After territorial status, native Hawaiians lost power and three forces dominated Hawaii: the sugar industry, the territorial government and the U.S. military. Native Hawaiians increasingly lost power. There was a positive side in that increasingly U.S. institutions became implanted but with fewer checks and balances because power resided in the territorial governor and not the legislature (Chapter 7). For most native Hawaiians, territorial rule was extractive and arbitrary. Chapter 9 “Statehood and the Transition to an Open-Access Order” follows more cleanly after Chapter 7. The details are fascinating on the forces that led to statehood, which Hawaiians overwhelmingly supported. Hawaiians viewed statehood as clearly superior to the colonial style rule of territorial status. With statehood came representation in the U.S. Congress and less arbitrary policies. Importantly, neither the territorial nor the state government ever properly redressed the former confiscation of crown lands and lack of secure property rights to land for the majority of Native Hawaiians. In Chapters 8, 10 and 11, La Croix chronicles the failed policies of territorial and state policies concerning homes, leases and land reform intended to benefit those left behind. The policies consistently never met their stated goals. Despite the failures, Hawaii boomed from the 1960s to today, largely through tourism from the U.S. In his concluding chapter, La Croix discusses the broad sweep of Hawaiian history including the importance of self-rule for 600 years that set the stage for the successful transition to statehood. Problems still exist concerning the recognition of the rich cultural Native heritage but there is strong advocacy for recognition. Overall, La Croix pulls together an amazing amount of interdisciplinary scholarship to shed light not just on Hawaiian economic and political development but on the larger process of institutional change.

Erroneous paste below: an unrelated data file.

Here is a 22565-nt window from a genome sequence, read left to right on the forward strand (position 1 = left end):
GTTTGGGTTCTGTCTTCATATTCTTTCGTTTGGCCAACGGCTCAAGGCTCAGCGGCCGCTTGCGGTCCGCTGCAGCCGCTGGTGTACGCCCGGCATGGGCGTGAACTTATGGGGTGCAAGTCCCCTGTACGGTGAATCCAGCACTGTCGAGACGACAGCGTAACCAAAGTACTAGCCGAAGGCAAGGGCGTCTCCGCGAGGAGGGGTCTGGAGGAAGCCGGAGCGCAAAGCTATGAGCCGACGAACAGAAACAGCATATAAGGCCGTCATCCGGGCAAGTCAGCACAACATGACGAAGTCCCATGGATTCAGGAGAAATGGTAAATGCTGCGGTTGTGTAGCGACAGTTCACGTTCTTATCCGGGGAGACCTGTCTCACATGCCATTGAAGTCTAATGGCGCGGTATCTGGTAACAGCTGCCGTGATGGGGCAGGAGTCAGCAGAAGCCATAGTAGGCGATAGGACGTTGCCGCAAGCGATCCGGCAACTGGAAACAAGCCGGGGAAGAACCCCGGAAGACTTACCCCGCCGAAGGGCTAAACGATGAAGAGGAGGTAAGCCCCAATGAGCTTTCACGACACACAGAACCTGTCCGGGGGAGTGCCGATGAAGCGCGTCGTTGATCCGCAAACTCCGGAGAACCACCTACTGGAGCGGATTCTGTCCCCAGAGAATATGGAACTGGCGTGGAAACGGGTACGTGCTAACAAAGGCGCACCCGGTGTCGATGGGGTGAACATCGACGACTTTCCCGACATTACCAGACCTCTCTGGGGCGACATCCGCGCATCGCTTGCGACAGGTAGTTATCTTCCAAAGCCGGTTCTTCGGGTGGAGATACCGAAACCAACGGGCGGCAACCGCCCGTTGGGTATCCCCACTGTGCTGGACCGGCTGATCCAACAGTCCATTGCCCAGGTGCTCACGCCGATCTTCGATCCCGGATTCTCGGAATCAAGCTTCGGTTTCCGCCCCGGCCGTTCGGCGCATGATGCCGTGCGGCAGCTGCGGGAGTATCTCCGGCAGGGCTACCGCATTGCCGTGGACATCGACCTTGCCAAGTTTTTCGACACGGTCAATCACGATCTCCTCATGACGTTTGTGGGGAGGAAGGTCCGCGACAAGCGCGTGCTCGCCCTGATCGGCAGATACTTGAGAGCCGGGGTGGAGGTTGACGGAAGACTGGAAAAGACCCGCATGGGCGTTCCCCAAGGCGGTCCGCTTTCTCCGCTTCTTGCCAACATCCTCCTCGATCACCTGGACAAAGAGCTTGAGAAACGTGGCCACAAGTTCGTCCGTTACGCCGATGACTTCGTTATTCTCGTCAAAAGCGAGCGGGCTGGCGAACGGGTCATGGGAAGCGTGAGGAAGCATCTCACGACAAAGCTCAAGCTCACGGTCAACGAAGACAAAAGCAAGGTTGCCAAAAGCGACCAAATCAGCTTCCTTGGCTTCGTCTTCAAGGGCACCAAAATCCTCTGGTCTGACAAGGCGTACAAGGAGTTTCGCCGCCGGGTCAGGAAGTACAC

I highly recommend this book.


North, Douglass C., John Joseph Wallis and Barry Weingast. 2009. Violence and Social Orders: A Conceptual Framework for Recorded Human History. Cambridge: Cambridge University Press.

Lee J. Alston (Professor of Economics, Indiana University and Research Associate, NBER) is co-author of Institutional and Organizational Analysis: Concepts and Applications, Cambridge University Press (2018) and Brazil in Transition: Beliefs, Leadership, and Institutional Change, Princeton University Press, (2016).